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When You and Your Agent Don’t See Eye to Eye

When You and Your Agent Don’t See Eye to Eye

What do you do when you have one vision of your career and your agent has another?

You don’t want to do horror films, for example, but you will accept a supporting or guest role on a primetime show. However, your agent will only submit you on guest-starring or contract roles for TV and wants you to do anything in film. You want to create your own Web series but she strictly rejects that direction or anything online. You want to go to NYC to do a Broadway show but he won’t submit you and advises against it. You hate your new headshots, but she loves them! 

Well, obviously you need to sit down and discuss the gap in your communication and your separate visions. If you didn’t get along it’d be easy to hit the road and leave, but it’s not so simple.

You love your agent for many reasons: She got you several major auditions leading to both TV and film work. She even advised you to stop doing commercials, print work, and out of town tours when you were scared of not having enough income if you turned those offers down. She believed in you when you doubted yourself, and it all worked out. You did make a living doing challenging TV roles instead of commercials or theater jobs!

You’ve been through thick and thin and ups and downs together—losing roles, booking winning roles—and she was always there for you. So, is it time to leave or hang in there? What do you do? Here are some ideas.

1. Have a long overdue “chat.” Show her with a vision board with photos, if necessary, where you see your future and how you imagine you can get there. Talk about which roles you aim to book, which genre you excel in, and whose career path you’d like to follow and emulate.

2. Discuss the major directors. Talk about who you really want to work with—the screenwriters and stage directors or playwrights you love. Being in a hot theater hit can bounce your career up faster into those ideal film roles than just a great audition.

3. Talk about the networks. Discuss the networks that have series on which you’d love to be a contract player or guest star. Keep every part of this discussion specific and point to examples.

Then commit to following up on your own to meet these top industry players so it will become even easier for your agent to represent you when a specific role comes up.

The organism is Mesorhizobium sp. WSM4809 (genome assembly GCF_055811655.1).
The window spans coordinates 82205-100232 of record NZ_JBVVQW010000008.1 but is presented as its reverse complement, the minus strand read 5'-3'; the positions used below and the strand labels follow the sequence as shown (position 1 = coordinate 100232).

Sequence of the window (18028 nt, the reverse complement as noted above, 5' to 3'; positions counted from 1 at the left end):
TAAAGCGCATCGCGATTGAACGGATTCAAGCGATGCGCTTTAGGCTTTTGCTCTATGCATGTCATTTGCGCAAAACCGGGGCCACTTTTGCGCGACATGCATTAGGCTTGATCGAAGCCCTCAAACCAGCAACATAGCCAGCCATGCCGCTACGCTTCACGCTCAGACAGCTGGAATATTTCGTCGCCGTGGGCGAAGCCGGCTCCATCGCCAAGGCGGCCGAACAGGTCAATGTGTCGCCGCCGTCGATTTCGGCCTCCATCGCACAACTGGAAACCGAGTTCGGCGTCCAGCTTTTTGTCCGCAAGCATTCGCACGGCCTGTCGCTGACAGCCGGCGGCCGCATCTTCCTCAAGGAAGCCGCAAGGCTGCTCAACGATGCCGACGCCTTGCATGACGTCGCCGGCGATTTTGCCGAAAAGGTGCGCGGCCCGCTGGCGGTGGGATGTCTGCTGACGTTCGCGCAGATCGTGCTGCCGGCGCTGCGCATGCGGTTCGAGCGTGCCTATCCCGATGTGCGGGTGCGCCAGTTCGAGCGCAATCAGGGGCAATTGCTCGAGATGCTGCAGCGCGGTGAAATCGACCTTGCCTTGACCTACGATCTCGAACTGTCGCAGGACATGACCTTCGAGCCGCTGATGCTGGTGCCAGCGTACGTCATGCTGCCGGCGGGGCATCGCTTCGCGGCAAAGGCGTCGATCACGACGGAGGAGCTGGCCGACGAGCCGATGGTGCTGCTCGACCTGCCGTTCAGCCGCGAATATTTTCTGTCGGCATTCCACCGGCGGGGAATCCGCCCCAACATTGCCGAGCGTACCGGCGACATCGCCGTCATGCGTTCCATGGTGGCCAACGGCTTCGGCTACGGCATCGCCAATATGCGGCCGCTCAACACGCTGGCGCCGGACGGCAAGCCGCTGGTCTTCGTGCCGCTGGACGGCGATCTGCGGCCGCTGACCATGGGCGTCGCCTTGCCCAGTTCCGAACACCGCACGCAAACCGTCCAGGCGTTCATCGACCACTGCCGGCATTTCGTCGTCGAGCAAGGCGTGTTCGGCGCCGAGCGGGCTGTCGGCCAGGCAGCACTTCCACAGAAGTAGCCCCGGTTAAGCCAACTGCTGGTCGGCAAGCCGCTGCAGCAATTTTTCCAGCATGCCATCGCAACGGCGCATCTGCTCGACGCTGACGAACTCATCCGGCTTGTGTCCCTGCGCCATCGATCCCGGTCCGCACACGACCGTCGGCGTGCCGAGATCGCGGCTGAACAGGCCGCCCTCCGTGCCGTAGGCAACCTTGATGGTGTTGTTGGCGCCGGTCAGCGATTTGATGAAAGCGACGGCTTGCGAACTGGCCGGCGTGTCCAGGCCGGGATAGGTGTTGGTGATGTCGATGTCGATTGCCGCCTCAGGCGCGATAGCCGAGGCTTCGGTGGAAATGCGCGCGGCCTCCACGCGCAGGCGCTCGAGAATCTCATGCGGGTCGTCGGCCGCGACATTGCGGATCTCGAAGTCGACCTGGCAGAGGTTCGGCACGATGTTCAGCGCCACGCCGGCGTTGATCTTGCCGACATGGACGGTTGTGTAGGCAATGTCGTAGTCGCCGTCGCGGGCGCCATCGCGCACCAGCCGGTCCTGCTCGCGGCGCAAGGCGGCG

Targeting the people with whom you want to work is the best way to actually work with them. Networking and developing relationships with the very writers and directors you want to work with works! 

Then, instead of waiting in line for your agent to submit you for a cold-read competing with dozens of other actors, you become the favorite going in—the one the writer or director had in mind for the role. That’s how most major casting is done anyway: People hire friends and people they know and like. Then, your agent just has to negotiate what you get paid. And that’s really what an agent is for, not just submitting you blindly hoping for the best.

If talking about specifics doesn’t work with your agent, take some time off. Book out for a week and really think about your ideal agent just as you thought about your ideal roles, directors, networks, and writers.

Ask around for referrals from casting directors or well-connected career coaches/mentors, and take meetings. Be on the best of terms when leaving and know that you’ll get offers for the next stage of your career from all the proactive work you’ve done and the network you’ve built. That’s the positive way to go forward.

Want more advice on how to get an agent? Watch here:

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Gwyn Gilliss is an marketing mentor for actors and Backstage Expert. For more information, check out Gilliss’ full bio! 

The views expressed in this article are solely that of the individual(s) providing them,
and do not necessarily reflect the opinions of Backstage or its staff.

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